Sailing towards a new vision at Lilydale

The Lilydale Sailing Club is looking to expand its junior sailing program and bring on more members as it aims to grow. Picture: LILYDALE SAILING CLUB.

By Mikayla van Loon

The Lilydale Sailing Club has been providing sailing opportunities to the region for over 30 years and was the host of the first disability sailing programs in the state.

But with the impact of Covid-19 on volunteer numbers, president Mick Taylor said the pandemic was a good time for the club to reset and work out what its future looked like in the long term.

With a bit of a restructure and reshuffle of priorities, the club is aiming to expand sustainably and move into opening doors for young people with an interest in sailing from all over the Yarra Ranges.

“When Covid hit in early 2020 we got a bit of a shock because we couldn’t operate even though it was our peak operating time and like everyone else, we were shut down,” Mr Taylor said.

“We’d already talked about how we should be doing more junior stuff and we should be taking the club in another direction.”

Basing its new direction on the history of the club, the Lilydale Sailing Club’s motto returned to being ‘sailing for everyone’ – the original name of the club when it first started.

Wanting to provide better services and equipment, Mr Taylor said a new feature at the club is a membership system.

“We’ve actually created memberships that we haven’t had before. People ask ‘why do I have to pay?’ Well, I want you to be part of what we do. We want you to have some ownership,” he said.

“That’s the vision. This is not about any individual. This is about giving the community a centre so that even if you’re not a sailor, you can join because then you become part of that whole competitive edge that helps us to push forward.”

Building a junior program already, Mr Taylor said he can see the potential for success in some of the young people, who are thriving on having an alternative to other sports.

“Where there’s football, cricket, basketball, netball, swimming, whatever sport it could be, sailing is tenth on the list, if not further down,” he said.

“We understand that, we’re not trying to compete. We’re trying to give an alternative. We’ve got a great junior group and some of those kids are going to go on to world standard. I absolutely believe that.”

While the Sailability program will still be an important part of the club, Mr Taylor said having put a lot of effort and resources into it in the past has left members and the committee exhausted.

Taking a step back from the previous Sailability capacity is to ensure the health and wellbeing of the few volunteers who can instruct those sessions.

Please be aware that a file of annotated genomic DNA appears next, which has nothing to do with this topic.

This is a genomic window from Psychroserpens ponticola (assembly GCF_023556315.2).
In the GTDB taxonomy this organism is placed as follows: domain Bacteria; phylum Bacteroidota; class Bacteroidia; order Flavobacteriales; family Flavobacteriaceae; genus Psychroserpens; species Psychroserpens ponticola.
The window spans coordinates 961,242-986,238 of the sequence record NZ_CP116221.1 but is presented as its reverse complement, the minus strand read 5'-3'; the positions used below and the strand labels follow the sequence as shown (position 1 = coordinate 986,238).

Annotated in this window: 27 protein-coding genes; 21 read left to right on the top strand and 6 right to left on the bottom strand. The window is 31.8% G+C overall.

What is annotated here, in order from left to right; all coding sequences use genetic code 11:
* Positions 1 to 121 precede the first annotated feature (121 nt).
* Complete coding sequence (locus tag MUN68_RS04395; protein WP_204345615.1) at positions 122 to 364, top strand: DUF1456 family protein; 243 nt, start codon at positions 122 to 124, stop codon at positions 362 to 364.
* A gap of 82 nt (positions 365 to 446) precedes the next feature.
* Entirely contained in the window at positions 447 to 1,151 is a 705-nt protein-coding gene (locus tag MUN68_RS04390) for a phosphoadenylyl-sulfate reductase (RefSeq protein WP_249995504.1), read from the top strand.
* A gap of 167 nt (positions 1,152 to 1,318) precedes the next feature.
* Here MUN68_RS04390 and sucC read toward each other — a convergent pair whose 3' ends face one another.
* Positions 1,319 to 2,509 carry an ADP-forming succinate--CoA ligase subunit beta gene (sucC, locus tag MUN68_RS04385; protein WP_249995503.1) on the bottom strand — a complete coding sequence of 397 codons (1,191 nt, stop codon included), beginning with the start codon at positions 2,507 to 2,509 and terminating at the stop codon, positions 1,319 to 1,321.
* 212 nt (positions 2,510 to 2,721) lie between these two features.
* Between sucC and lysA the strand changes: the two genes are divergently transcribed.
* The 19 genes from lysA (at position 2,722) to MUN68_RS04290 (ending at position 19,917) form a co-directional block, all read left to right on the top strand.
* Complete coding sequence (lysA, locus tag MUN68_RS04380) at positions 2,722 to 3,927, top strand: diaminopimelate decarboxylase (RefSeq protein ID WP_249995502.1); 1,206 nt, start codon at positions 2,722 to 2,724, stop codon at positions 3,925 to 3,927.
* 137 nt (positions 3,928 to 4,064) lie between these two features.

Junior sailing instructor Steve Beitzel said the benefits of the Sailabilty program are countless, particularly for those who are unable to go swimming anymore because of their condition.

“Being able to do something second best and put them in a boat which is quite low, so their hand can trail in the water, they’ve got that sense of being on the water again,” he said.

Working in disability support services himself, Mr Beitzel understands the importance of programs like Sailability.

“To have the facilities to do that and the opportunity, most of these young people live in a group home, they couldn’t exactly store a boat or have a boat of their own but they can come down to the club and go sailing and feel like an equal person in the community.”

The bigger picture vision for the Lilydale Sailing Club is to create a watersports hub at Lillydale Lake with a purpose built pavilion and storage facility close to the water for easy access.

“Out of that came the vision that we wanted to try and have an aquatic club at Lillydale Lake such as what’s at Albert Park Lake,” Mr Taylor said.

“This boat shed here, we’re 200 metres off the water, which in itself is problematic. It’s a big job to get boats out and get them down to the water.

“We’re all volunteers and we’re elderly volunteers. That has to change. Part of the vision is if we don’t get the community involved in what we do, this club will die.”

Although not there yet, Mr Taylor said the club will continue pushing towards the vision to provide a proper sailing experience to all people and a place for the community to learn aquatic sports. The extension to the current shed is a step in the right direction.